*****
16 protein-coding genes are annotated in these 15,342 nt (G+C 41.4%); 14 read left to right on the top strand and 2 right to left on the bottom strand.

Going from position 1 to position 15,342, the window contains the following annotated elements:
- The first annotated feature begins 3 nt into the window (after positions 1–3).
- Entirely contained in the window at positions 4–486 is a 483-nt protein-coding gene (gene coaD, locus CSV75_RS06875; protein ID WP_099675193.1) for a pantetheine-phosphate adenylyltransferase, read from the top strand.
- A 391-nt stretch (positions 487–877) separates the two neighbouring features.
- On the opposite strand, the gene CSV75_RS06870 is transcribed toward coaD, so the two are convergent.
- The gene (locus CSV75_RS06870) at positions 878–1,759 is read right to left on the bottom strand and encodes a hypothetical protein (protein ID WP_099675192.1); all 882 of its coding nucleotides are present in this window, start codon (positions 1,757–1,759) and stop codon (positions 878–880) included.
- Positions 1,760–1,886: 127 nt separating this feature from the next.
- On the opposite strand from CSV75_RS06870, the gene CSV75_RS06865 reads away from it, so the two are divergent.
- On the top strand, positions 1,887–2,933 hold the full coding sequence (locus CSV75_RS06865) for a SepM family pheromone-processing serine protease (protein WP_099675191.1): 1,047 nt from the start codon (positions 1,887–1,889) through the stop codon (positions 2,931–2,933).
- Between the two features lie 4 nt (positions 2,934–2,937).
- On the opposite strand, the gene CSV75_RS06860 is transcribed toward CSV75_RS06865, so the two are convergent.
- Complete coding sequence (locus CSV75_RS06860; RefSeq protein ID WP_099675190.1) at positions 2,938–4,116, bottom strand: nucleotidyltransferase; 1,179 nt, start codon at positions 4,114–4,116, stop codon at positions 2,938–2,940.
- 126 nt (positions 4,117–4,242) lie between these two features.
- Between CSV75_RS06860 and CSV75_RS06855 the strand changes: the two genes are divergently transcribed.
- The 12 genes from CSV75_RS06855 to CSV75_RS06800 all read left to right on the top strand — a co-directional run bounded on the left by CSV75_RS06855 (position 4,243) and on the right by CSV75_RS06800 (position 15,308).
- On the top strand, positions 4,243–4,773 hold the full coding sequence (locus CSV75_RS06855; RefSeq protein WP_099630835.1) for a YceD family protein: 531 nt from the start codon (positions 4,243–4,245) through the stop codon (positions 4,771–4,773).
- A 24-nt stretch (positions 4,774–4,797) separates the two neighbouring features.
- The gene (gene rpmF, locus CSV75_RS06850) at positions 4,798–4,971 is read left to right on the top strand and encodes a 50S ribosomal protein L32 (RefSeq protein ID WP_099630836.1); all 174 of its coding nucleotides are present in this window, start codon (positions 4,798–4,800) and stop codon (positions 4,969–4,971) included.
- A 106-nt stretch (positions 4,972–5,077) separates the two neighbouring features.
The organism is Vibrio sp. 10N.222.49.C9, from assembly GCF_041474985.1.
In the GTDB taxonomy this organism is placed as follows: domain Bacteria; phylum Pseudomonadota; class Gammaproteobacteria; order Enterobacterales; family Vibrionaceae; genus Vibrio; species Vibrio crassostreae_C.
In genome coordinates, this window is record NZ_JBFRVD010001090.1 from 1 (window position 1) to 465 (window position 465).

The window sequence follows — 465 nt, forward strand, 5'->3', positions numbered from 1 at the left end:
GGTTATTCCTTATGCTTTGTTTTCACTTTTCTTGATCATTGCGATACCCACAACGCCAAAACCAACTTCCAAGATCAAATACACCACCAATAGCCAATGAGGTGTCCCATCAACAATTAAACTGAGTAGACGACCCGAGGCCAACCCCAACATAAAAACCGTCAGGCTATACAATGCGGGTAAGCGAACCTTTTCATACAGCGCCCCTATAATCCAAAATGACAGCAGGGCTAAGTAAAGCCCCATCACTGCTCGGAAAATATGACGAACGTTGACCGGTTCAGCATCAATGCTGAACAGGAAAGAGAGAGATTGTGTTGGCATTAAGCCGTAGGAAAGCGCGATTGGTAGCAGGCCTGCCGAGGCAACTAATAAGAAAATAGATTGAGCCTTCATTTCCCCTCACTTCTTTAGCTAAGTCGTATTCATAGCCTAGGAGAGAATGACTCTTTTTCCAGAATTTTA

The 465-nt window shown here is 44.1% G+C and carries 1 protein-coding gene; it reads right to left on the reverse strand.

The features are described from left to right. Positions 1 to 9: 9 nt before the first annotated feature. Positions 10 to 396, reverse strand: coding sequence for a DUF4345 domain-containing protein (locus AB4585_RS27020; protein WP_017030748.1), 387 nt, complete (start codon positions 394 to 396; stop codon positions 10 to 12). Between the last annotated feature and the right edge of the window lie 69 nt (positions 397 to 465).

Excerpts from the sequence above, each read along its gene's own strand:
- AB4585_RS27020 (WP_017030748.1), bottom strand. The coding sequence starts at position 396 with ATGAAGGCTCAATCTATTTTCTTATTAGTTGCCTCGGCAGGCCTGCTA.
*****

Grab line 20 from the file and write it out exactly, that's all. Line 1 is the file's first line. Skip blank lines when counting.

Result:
- A 106-nt stretch (positions 4,972–5,077) separates the two neighbouring features.